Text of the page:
Copper: Weak China Industrial Data Weighs
Copper prices continued to sell-off this week weighed upon by a stronger US Dollar in response to the strengthening of Clinton’s lead in the election polls following another win in the final debate. The sell-off comes despite better data from China recently which has warded off concerns that Chinese growth is slowing.
3Q GDP for the world’s second-largest economy grew in line with estimates at 6.7%, and retail sales were firm at a solid growth rate of 10.7% year over year. The data shows that China is maintaining Beijing’s economic growth target of 6.5% – 7%. Despite some positive prints, downside pressure was put on the metals complex as Industrial Production was shown to have slowed to 6.1% from 6.3% year over year. With China consuming around 40% of the world’s copper supply and weakness in industrial and manufacturing data tends to weigh on the metal which is still suffering from sizeable oversupply globally.
There are some signs of disruption to the copper market however with the killing of a protestor at MMG’s Las Bambas copper mine in Chile. Chilean regulators announced that they are pursuing charges against the mine’s owner which could threaten the future of the project in the world’s largest copper producing nation.
Looking at volume measures over the course of the decline from the 10th October high suggests that selling momentum is building with open interest having jumped nearly 10% on the way down.
Copper prices are now challenging the supporting trend line of the large contracting triangle pattern which has framed price action this year. A break here opens up a run down to deeper support at the June lows around 2.02/2.04
Iron Ore: Fortescue Forecast Further Price Drop
Fortescue Metals this week reported that they forecast Iron ore prices to decline further heading into 2017 as the market braces for additional supply from Australia and Brazil. One of the new mines coming into the market is the 55mion tonne Roy Hill mine in Australia which, already in production, is expected to reach peak output next year.
In contrast to this the world’s largest mining company BHP Billiton reported their iron ore production fell 6% over the first quarter due to a rail maintenance program disrupting Brazilian operations.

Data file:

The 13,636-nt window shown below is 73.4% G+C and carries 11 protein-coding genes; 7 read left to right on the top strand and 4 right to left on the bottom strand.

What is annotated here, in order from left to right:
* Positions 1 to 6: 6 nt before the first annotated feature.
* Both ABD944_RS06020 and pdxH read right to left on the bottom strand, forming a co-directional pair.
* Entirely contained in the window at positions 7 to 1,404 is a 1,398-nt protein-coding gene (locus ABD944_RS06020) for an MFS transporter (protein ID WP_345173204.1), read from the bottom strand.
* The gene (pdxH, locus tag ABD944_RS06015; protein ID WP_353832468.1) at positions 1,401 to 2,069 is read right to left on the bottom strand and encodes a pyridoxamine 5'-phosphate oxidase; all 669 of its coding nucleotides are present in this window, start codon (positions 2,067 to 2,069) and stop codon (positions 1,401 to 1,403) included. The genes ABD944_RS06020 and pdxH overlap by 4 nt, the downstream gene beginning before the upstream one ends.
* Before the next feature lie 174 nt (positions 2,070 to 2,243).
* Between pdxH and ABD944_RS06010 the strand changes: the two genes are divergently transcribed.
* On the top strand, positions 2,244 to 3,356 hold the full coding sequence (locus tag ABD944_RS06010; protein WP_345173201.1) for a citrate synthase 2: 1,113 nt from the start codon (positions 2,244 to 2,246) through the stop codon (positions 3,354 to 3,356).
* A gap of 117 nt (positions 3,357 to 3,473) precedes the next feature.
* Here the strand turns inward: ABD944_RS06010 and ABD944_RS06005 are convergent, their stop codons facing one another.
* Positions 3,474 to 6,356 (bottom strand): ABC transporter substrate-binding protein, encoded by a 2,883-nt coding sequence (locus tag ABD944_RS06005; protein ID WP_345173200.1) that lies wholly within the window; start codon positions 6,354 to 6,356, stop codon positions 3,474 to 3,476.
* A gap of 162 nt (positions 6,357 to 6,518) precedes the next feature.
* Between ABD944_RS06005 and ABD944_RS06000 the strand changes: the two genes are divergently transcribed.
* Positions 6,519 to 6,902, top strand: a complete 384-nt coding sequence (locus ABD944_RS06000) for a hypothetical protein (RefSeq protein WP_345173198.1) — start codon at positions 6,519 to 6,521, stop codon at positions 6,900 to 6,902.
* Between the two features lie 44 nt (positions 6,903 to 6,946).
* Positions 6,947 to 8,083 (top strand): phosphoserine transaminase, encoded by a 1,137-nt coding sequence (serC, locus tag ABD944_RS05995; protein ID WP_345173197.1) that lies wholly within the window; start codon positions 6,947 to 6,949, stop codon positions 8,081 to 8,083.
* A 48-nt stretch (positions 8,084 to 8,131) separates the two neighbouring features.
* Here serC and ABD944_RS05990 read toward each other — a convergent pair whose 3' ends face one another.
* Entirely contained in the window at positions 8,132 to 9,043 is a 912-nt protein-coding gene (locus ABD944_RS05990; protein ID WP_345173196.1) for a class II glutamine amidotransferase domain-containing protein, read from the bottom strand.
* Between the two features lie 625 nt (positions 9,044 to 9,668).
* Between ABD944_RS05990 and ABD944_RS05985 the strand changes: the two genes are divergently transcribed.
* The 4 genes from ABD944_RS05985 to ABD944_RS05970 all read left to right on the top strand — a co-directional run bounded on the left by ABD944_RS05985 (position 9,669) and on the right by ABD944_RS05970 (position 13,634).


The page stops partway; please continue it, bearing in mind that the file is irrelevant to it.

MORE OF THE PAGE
Iron ore prices are now holding below the bullish trend line support which had underpinned price action this year. The next key support comes in at the April and June lows around 407.
Aluminium: Increased China Output Weighs On Prices
Aluminium fell to a three-week low fuelled by an increase in Chinese output. Total Chinese production in September was 2.75mio tonnes, up from 2.713 mio tonnes in August according to the International Aluminium Institute. This data marks the highest Aluminium production in 15 months which has re-ignited oversupply fears. Alongside the data, LME warehouses in Asia, mostly Korea, also reported over 77k tonnes of aluminium had arrived in warehouses over two days this week.
Aluminium is moving lower within the broad bullish channel which has framed price action this year. The next key support will be a challenge of the rising trend line support running from December 2015 lows.
Platinum: Strike Concerns Subside
Platinum prices stabilised this week, stemming the declines that have marked price action over the last few months. The stall in downside momentum suggests that markets are becoming less concerned with the potential for workers’ strikes in South Africa. Members of the NUM at Implats have agreed upon a two-year wage deal. Amplats is set to recommend a deal to its workers on Saturday, October 22nd.
Platinum prices broke down below key structural support at the May low but have now found support at the April low around 939.Whilst bearish pressure remains on the metal, a recovery above the May low around 960 will be needed to ease downside bias.